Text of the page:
Why the US can't quickly wean Europe off Russian gas

HOUSTON— President Biden announced on Friday that the United States would send more natural gas to Europe to help it break its dependen...


HOUSTON— President Biden announced on Friday that the United States would send more natural gas to Europe to help it break its dependence on Russian energy. But this plan will be largely symbolic, at least in the short term, because the United States does not have enough capacity to export more gas and Europe does not have the capacity to import much more.

In recent months, US exporters, encouraged by President Biden, have already maximized the efficiency of terminals that transform natural gas into liquid easily shipped on large tankers. And they diverted shipments originally destined for Asia to Europe.

But energy experts said building enough terminals on both sides of the Atlantic to grow significantly US exports of liquefied natural gas, or LNG, to Europe could take two to five years. That reality is likely to limit the scope of the natural gas supply announcement that Mr. Biden and European Commission President Ursula von der Leyen announced on Friday.

“In the short term, there are really no good options, other than begging one or two Asian buyers to abandon their LNG carrier for Europe,” said Robert McNally, who was energy adviser to the former president. George W. Bush. But he added that once enough gas terminals are built, the United States could become the “energy arsenal” that would help Europe break its dependence on Russia.

Friday’s agreement, which calls on the United States to help the European Union secure an additional 15 billion cubic meters of liquefied natural gas this year, could also undermine efforts by Mr. Biden and European officials to fight climate change. Once new export and import terminals are built, they will likely continue to operate for several decades, perpetuating the use of a fossil fuel far longer than many environmentalists consider sustainable for the well-being. to be of the planet.

For now, however, climate concerns appear to be taking a back seat as US and European leaders seek to punish Russian President Vladimir V. Putin for invading Ukraine in depriving it of billions of dollars in energy sales.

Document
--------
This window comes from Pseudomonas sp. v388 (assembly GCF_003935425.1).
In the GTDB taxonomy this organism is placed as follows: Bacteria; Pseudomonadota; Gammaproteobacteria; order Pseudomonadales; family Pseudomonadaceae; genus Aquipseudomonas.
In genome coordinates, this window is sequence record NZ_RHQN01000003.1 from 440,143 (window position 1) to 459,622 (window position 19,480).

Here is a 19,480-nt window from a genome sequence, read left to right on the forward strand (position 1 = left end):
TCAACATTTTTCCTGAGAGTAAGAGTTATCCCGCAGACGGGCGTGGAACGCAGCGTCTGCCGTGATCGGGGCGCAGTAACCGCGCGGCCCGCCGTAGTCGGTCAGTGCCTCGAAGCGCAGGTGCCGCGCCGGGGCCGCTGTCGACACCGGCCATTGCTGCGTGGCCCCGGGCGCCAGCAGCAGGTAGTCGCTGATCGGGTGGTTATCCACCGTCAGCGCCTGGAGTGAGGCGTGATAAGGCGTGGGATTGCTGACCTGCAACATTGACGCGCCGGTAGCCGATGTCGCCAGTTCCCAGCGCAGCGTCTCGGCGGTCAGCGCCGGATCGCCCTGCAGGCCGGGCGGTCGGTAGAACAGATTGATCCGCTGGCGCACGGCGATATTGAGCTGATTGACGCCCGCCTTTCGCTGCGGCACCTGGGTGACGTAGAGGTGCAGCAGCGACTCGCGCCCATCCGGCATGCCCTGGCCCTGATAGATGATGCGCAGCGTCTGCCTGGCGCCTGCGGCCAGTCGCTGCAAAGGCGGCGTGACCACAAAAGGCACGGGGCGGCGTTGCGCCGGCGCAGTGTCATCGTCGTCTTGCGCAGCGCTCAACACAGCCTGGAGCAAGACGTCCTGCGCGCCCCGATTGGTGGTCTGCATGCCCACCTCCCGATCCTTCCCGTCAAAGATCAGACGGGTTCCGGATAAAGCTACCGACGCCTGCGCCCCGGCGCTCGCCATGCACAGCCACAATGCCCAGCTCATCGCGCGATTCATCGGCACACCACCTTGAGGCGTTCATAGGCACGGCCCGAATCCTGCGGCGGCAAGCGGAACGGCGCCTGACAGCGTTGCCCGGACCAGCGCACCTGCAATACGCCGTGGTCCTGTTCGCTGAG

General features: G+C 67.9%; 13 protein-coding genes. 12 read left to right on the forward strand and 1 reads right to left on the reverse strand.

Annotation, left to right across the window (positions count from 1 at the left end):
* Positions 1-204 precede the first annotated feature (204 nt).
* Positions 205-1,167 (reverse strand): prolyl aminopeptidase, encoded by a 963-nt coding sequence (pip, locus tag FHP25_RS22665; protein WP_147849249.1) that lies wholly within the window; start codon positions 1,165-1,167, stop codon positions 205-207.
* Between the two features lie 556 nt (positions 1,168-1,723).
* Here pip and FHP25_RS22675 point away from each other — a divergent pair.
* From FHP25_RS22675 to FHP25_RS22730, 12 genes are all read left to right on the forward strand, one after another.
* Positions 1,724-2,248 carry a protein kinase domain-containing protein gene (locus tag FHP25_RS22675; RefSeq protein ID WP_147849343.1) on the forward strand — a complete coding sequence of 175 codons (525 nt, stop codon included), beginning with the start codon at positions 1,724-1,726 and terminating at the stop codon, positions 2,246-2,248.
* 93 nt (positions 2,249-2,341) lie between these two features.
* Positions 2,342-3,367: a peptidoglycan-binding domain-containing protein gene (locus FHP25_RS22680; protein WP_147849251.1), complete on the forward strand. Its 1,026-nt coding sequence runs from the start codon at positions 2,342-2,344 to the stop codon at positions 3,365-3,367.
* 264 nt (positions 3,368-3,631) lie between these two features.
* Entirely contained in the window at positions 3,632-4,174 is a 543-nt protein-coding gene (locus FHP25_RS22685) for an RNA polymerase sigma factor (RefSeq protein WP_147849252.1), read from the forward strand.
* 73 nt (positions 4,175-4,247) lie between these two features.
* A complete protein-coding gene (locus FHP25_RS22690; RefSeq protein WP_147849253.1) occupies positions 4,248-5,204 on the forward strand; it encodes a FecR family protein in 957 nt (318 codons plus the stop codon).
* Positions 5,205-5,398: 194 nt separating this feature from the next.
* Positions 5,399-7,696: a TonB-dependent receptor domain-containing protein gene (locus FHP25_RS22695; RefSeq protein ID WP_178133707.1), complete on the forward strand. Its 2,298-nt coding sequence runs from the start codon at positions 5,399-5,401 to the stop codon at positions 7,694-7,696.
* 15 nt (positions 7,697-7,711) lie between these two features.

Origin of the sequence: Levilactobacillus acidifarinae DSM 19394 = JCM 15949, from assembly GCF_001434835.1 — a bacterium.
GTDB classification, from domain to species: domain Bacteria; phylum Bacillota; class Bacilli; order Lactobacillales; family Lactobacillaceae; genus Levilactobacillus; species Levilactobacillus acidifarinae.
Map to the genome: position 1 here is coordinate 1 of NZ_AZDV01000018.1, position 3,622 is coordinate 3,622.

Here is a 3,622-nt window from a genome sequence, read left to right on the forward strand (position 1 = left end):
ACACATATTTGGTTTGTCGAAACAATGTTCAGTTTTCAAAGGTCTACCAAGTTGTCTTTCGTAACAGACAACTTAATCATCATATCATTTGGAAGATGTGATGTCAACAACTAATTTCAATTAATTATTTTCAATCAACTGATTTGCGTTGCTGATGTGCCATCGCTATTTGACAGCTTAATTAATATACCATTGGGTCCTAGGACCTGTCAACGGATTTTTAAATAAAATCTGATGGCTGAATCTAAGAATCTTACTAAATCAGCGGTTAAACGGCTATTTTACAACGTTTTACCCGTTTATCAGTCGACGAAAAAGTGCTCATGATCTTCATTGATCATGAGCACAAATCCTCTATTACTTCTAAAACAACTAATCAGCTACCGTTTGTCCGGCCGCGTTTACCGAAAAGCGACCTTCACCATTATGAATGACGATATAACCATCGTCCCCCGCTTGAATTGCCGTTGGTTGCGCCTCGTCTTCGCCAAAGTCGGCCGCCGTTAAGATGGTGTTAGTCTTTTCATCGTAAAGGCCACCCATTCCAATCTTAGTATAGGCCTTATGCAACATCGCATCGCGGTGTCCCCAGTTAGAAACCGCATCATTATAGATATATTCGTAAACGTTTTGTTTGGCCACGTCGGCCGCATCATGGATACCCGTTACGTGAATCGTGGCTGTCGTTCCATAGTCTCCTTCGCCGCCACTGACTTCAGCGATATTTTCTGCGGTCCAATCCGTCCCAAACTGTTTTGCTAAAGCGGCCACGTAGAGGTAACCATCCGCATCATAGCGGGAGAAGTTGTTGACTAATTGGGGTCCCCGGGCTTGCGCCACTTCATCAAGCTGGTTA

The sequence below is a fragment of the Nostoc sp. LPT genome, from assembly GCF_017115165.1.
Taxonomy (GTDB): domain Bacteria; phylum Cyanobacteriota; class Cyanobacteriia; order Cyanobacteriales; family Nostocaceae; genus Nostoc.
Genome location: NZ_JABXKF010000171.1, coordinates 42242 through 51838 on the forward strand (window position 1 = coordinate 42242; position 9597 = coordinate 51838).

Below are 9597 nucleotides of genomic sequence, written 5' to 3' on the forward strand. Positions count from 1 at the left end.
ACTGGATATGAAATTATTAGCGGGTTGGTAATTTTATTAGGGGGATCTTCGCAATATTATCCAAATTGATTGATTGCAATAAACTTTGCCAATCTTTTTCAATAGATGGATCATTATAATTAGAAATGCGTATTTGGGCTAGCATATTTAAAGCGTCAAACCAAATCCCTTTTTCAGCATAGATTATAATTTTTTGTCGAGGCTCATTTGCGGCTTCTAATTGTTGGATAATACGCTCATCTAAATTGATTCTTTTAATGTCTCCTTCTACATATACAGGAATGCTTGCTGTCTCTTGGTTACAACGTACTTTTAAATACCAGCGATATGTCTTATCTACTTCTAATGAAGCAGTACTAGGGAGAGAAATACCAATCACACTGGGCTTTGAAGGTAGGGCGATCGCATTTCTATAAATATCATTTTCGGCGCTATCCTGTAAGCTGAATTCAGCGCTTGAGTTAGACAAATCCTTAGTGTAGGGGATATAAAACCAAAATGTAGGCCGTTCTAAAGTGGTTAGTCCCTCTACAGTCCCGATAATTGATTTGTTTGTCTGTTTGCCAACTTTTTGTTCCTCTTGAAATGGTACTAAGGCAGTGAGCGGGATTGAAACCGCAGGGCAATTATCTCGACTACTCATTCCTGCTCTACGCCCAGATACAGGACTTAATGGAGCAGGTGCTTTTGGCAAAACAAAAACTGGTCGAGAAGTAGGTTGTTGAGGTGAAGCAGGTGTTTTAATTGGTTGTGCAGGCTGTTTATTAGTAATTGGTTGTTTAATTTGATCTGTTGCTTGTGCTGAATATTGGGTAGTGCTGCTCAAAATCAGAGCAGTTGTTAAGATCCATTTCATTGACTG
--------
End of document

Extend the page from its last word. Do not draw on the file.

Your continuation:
The United States has already significantly increased its energy exports to Europe. So far this year, nearly three-quarters of USLNG has gone to Europe, compared to 34% for all of 2021. As natural gas prices have soared in Europe, American companies have done everything what they could to send more gas there. The Biden administration has helped by urging buyers from Asian countries like Japan and South Korea to forgo LNG shipments so they can be sent to Europe.

The United States has plenty of natural gas, much of it in shale fields from southwestern Pennsylvania. Gas is springing up from the ground with oil from the Permian Basin, which straddles Texas and New Mexico, and producers there are gradually ramping up oil and gas production after drastically cutting production in the first year of the pandemic. , when energy prices collapsed.

But the big problem with sending more power to Europe is that natural gas, unlike crude oil, cannot easily be put on ocean-going ships. The gas must first be cooled in an expensive process at export terminals, mainly on the Gulf Coast. The liquid gas is then dumped into specialized tank trucks. When ships arrive at their destination, the process is reversed to convert the LNG back into gas.

A large export or import terminal can cost upwards of $1 billion, and planning, obtaining permits and completing construction can take years. There are seven export terminals in the United States and 28 large-scale import terminals in Europe, which also receives LNG from suppliers like Qatar and Egypt.

Some European countries, including Germany, were until recently not interested in building LNG terminals because it was much cheaper to import gas by pipeline from Russia. Germany is is currently relaunching the project to build its first LNG import terminal on its north coast.

“Europe’s gas needs far exceed what the system can supply,” said Nikos Tsafos, energy analyst at the Center for Strategic and International Studies in Washington. “Diplomacy can’t do much.”